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We're All Living in America: Brazilian Florida Man Capitol Riot Edition
While Bolsonaro explores right-wing haven Florida, his Internet-brained followers attempt a very American coup d'etat.
Supporters of right-wing Brazilian ex-president Jair Bolsonaro stormed Brazil’s capitol building and other government headquarters on Sunday, in response to Bolsonaro losing the election. Do we really have to spell out whose playbook they were borrowing from?
Bolsonaro’s supporters are not just influenced by Anglo-American political culture — they’re an active vector for it to enter the country. Bolsonarism shares a lot of U.S. right-wingers’ fixations, including QAnon conspiracy theories, Evangelical-inspired religious support for Israel, a hostile obsession with liberal activist billionaire George Soros, and an equally-hostile obsession with social media moderators.
Although it’s a bit of a cliche to call foreign right-wing politicians the “Donald Trump” of their country, Bolsonaro fits the mold quite well. His demeanor and his goofy media presence are more Trumpian than Trump himself. Or, as the historian Greg Grandin puts it, Bolsonaro is “a caricature of a caricature.”
Brazil has one important difference from the United States. The country was ruled by an anticommunist military regime from 1964 to 1985, and Bolsonaro served as a paratrooper during that era. Bolsonarist fantasies about coups d’etat and violent retribution are more than idle words.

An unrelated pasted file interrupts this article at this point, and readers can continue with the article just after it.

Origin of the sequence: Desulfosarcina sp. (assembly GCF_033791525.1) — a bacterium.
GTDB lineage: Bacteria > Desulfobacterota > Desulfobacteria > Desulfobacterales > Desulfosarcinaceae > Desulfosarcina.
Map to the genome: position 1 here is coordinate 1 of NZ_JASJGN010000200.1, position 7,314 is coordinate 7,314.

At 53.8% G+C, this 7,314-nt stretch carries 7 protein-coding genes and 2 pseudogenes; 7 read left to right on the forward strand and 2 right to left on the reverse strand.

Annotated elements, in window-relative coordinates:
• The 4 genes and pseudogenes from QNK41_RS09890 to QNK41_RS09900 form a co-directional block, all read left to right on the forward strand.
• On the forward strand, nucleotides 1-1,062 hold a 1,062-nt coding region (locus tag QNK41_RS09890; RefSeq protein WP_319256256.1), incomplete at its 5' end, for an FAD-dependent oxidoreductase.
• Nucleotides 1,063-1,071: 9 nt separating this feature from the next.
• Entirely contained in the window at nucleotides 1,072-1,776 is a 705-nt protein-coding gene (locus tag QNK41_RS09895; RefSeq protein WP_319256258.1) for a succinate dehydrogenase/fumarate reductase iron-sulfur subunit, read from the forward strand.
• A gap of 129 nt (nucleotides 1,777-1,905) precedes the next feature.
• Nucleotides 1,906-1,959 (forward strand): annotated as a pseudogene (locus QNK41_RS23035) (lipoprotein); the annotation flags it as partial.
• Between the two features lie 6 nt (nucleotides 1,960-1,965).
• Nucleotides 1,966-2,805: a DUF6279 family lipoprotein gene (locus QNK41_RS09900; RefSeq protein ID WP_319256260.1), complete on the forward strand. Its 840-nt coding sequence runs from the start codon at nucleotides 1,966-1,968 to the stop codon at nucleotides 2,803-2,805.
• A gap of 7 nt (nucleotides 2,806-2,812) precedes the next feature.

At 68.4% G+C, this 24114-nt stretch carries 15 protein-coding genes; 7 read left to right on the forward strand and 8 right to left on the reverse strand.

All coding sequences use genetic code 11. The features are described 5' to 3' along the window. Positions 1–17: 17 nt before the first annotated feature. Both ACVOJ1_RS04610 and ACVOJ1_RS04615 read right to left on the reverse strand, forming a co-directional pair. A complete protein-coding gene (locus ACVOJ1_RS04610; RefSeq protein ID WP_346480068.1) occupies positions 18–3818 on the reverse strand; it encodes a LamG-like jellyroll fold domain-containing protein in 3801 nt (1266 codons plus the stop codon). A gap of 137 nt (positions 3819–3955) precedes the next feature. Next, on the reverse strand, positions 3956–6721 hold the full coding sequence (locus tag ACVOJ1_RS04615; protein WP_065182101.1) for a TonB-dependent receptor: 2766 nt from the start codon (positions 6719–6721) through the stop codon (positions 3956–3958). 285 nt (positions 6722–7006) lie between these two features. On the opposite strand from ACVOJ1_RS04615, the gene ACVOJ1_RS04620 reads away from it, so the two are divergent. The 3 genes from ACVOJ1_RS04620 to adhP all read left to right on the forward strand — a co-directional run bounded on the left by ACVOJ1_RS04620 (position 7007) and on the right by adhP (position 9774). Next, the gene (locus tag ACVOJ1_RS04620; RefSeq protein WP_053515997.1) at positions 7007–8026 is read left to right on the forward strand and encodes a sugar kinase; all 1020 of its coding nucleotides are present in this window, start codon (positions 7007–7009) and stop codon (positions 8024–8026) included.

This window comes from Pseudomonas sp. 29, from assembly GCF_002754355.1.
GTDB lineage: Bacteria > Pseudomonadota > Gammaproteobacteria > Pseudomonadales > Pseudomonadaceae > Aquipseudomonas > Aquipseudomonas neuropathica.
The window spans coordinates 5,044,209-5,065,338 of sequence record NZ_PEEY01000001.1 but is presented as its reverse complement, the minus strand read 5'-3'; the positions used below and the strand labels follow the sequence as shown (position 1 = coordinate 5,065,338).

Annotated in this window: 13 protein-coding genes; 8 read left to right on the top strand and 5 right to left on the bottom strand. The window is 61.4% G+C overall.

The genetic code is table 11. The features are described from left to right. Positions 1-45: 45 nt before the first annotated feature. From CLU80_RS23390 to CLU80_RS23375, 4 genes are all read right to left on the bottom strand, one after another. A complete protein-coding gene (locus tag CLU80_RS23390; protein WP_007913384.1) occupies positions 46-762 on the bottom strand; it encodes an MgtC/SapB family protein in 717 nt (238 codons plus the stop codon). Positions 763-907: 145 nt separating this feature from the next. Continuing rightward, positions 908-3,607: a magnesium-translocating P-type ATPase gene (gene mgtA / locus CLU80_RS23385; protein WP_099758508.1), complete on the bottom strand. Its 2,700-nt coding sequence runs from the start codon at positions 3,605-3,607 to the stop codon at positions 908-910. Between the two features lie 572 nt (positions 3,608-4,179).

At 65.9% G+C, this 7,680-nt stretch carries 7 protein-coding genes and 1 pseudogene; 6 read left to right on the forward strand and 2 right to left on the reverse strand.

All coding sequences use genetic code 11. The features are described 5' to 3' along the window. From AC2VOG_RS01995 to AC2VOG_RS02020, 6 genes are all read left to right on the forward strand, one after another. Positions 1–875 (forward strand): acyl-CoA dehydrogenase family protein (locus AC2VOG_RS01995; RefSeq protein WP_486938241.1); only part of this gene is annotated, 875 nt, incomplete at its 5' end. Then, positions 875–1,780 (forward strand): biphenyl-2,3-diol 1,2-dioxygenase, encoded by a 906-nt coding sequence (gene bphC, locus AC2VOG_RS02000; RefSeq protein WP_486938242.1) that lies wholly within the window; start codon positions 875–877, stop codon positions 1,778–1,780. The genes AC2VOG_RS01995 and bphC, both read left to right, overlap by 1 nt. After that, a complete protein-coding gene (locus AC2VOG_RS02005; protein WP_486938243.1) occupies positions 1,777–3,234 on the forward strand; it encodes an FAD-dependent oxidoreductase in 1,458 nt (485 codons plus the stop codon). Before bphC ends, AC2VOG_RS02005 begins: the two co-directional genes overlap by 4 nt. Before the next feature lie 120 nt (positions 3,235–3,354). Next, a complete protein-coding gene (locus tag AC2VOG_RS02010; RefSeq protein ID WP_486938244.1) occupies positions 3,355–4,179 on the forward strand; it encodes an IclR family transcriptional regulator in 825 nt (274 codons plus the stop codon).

Or maybe not. The capitol riot was a flop. Brazilian security forces unceremoniously cleared out the would-be putschists on Sunday, and authorities are now purging officials who failed to stop the riot.
“All great world-historic facts and personages appear, so to speak, twice,” Karl Marx once wrote. “The first time as tragedy, the second time as farce.”
Bolsonaro himself has been hanging out in Florida and gawking at American convenience stores since shortly after he lost the election. After the riot, Democratic congresspeople Alexandria Ocasio-Cortez and Joaquin Castro drew attention to his presence on U.S. soil.
Florida has long been a haven for Latin American right wingers. Most famously, the state hosted a wave of Cuban refugees after the 1959 revolution. They were later joined by Nicaraguans and Venezuelans fleeing their own left-wing regimes. Colombians who backed their government against Communist rebels in Colombia’s six-decade civil war also make up part of the state’s population.
Other Floridians assimilated into the political and media culture set by the exiles. Anglo-American media has often struck a puzzled and condescending tone when talking about “Florida Latinos” who vote Republican, as if Latin American countries don’t have political divisions and right-wing constituencies of their own.
Given all the déclassé newcomers with international networks and an anticommunist vendetta, southern Florida became a perfect environment for Cold War intrigue. The militant Cuban opposition used Miami as a base of operations. So did Nicaragua’s Contra rebellion and the drug traffickers who sustained it.
More recently, the president of Haiti was assassinated by Colombian mercenaries as part of a plot hatched in Miami.
After the Bolsonarist riot, Brazilian authorities have been seeking to arrest Anderson Torres, secretary of public security for the federal district. Torres is believed to be out of the country at the moment. Can you guess which U.S. state he flew to, according to Brazilian media?
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